For several years, baby eating remained a taboo activity; known baby eaters would often be shunned by polite society. In 1737, Swift wrote a letter to the then Prime Minister, Sir Robert Walpole informing him of the sad state of affairs. Walpole was apparently moved by the letter, and convinced King George II to serve Irish baby at the Royal Christmas dinner that year. Within months, the Great English Baby-Eating Craze, as it would later be called, was in full swing. For the next 95 years, tens of thousands of Irish babies were devoured by the English Gentry every year, holding down the cost of land rental in Ireland and preventing widespread famine in that impoverished land.
During this time, Swift had established himself as a prosperous baby merchant, buying babies in Ireland and re-selling them in Britain. As the price of infants rose as the excess supply was being burned off, some feared that the high cost might tempt English parents to sell their children disguised as Irish babies. To the English of this period, the thought of eating another English person was highly revolting. To counter this fear, Swift proposed that baby farms, or baby plantations as he called them, be established in Ireland. On these baby plantations, babies would be bred and raised as livestock. Due to the high cost of using human beings as livestock, the cost of babies would remain high enough to prevent a surplus of Irishmen, yet low enough as to keep the illicit trade in non-Irish infants to a minimum.
In 1740, the first of many baby plantations was founded near Dublin with Jonathan Swift as the director. Despite the economic success of these baby farms, they only produced about 15% of the total infants consumed in Britain. The remaining 85% were mostly harvested unwanted infants, although a few Irish women did independently produce infants commercially. Baby farming remained restricted the Irish Catholics - selling a baby for the purpose of human consumption which was not both Catholic and Irish was punishable by death. Despite this restriction, some baby farming was introduced into Canada and South Africa.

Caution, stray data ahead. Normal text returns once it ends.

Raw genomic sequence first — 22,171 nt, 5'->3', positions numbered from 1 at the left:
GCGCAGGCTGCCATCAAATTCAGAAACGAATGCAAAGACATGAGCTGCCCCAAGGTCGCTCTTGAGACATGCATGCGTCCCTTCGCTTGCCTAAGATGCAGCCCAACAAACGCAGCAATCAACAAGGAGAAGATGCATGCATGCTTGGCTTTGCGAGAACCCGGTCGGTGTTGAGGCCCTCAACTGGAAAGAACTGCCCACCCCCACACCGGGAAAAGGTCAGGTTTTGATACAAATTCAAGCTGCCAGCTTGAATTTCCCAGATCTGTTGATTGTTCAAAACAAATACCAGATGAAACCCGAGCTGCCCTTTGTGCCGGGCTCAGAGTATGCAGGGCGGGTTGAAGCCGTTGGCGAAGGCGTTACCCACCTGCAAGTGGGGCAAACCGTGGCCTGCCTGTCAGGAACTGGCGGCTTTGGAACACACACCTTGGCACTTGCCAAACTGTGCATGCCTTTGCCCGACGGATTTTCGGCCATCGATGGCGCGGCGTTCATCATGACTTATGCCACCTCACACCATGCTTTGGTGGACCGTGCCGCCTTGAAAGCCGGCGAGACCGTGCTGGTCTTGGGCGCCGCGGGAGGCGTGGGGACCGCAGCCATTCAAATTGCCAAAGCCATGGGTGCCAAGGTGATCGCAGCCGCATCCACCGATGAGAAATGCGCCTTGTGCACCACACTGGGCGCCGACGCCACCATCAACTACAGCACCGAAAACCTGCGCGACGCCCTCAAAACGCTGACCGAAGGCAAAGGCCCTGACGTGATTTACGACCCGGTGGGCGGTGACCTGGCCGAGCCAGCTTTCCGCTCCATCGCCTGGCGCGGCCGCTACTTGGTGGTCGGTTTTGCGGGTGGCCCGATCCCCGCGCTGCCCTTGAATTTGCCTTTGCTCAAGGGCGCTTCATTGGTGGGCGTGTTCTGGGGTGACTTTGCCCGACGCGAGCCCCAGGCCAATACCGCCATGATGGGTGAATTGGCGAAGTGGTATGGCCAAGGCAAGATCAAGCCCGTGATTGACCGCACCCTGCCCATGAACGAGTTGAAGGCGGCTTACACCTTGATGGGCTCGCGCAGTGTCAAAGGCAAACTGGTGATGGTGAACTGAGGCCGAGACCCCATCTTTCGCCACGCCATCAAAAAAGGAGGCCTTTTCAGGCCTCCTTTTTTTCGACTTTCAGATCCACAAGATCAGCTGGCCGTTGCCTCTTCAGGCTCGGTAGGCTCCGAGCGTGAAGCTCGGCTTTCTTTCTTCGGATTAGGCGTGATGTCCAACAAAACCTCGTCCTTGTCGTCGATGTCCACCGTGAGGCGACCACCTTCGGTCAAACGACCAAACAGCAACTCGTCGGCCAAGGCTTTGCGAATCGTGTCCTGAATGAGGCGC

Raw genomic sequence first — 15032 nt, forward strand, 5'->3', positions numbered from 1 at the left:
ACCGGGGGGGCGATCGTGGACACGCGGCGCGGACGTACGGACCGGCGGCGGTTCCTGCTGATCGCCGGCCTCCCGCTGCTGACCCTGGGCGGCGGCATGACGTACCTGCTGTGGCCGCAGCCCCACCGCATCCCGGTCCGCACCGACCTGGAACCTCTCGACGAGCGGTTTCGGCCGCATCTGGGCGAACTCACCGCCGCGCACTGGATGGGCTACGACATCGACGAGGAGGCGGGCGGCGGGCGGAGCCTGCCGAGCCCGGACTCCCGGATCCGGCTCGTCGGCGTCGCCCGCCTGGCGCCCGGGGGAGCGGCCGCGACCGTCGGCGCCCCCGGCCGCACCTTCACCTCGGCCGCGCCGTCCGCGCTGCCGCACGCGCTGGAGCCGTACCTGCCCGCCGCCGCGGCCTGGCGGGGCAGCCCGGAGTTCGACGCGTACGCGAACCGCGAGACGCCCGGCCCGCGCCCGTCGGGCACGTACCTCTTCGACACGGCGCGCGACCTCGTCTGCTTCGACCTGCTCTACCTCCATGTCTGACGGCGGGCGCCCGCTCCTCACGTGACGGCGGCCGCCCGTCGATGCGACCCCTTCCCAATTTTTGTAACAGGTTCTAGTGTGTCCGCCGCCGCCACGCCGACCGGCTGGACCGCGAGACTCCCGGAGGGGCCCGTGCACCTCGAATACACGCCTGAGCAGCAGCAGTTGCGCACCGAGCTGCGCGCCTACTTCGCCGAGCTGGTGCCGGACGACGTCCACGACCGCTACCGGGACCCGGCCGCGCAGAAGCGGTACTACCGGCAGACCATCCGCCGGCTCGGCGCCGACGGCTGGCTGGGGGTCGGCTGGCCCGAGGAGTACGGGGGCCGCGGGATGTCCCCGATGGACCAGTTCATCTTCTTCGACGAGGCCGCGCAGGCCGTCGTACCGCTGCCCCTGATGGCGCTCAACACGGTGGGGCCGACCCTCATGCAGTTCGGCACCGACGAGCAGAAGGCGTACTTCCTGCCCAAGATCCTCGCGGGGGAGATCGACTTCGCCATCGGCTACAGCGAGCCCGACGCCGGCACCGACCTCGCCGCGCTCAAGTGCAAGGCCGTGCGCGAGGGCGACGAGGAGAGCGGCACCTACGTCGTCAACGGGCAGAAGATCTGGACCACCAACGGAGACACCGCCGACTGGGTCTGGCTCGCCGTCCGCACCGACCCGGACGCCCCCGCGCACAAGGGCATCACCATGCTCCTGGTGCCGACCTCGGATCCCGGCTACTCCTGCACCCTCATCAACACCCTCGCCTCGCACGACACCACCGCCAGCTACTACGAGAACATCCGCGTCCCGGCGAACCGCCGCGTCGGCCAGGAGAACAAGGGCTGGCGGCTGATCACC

Decline of Western Baby Farming
Although baby eating became an established custom in England, many opposed the practice. Among these were several prominent clergymen, (such as Whitefield and the Wesley brothers), reformist Whigs, most Catholics, and even King George III himself. Opposition to baby-eating spiked in the 1820's; and in 1832, the practice was outlawed. This resulted in rents rising over the next decade as the population of Ireland skyrocketed. It is now commonly believed that the the illegalization of baby farming in Ireland was responsible for the Irish potato famine. Baby trading was now a felony, regardless of creed or nationality of the infant, although harsher penalties for selling British protestant infants would remain in place until the 20th century.
Due to poor phrasing in the law, however, the eating of infants remained legal. This led many English families to adopt the practice of non-commercial baby farming. Each year, several upper-class women would get pregnant in January or February so that they would have a baby in time for Christmas dinner. This practice gradually fell in popularity throughout the 19th century, but the practice never went extinct. In recent years, there has been some resurgence in non-commercial baby farming, with such celebrities as Britney Spears, Katie Price, and Katie Holmes engaging in the practice.
Decline of Eastern Baby Farming
At the turn of the 20th century, baby plantations existed in what is now China [People's Republic], both Koreas, Japan, Vietnam, Cambodia, Laos, Thailand, and Taiwan. In some nations, baby farming was outlawed; in Myanmar by the British in 1886, in the People's Republic of China in 1962, Taiwan following suit in 1963. In other nations, the rising standard of living forced baby farms out of business, the last baby farm in Japan closed in 1958, in South Korea, 1973, and in 1982 in Thailand.
Modern Industrial Baby Farming
Today, baby farming is limited to South-East Asia and North Korea. It was practiced in most of eastern Asia until the 20th century, but was either outlawed or rendered economically unfeasible by rising labor costs [no pun intended] and reduced demand for human flesh.
Most industrial baby farming still takes place in plantation-like barracks, often surrounded by a fence of some sort. Traditionally, the breeding women, called 'cows' in technical jargon, were forcibly held at the plantation, but these restrictions have been relaxed in recent years, especially in the 'cow has handed over several infants without incident.
Traditionally, all the employees of a baby farm, excluding the breeding women, have been male. This is due both to the male-dominated cultures and the belief that women are more likely to help the breeders or their children escape. This is still the case in most areas, except in Cambodia were a few women have been employed by the larger baby farms. Baby plantations have also traditionally hired a large number of young boys, as the much of the required work can be done by children.
Method of Breeding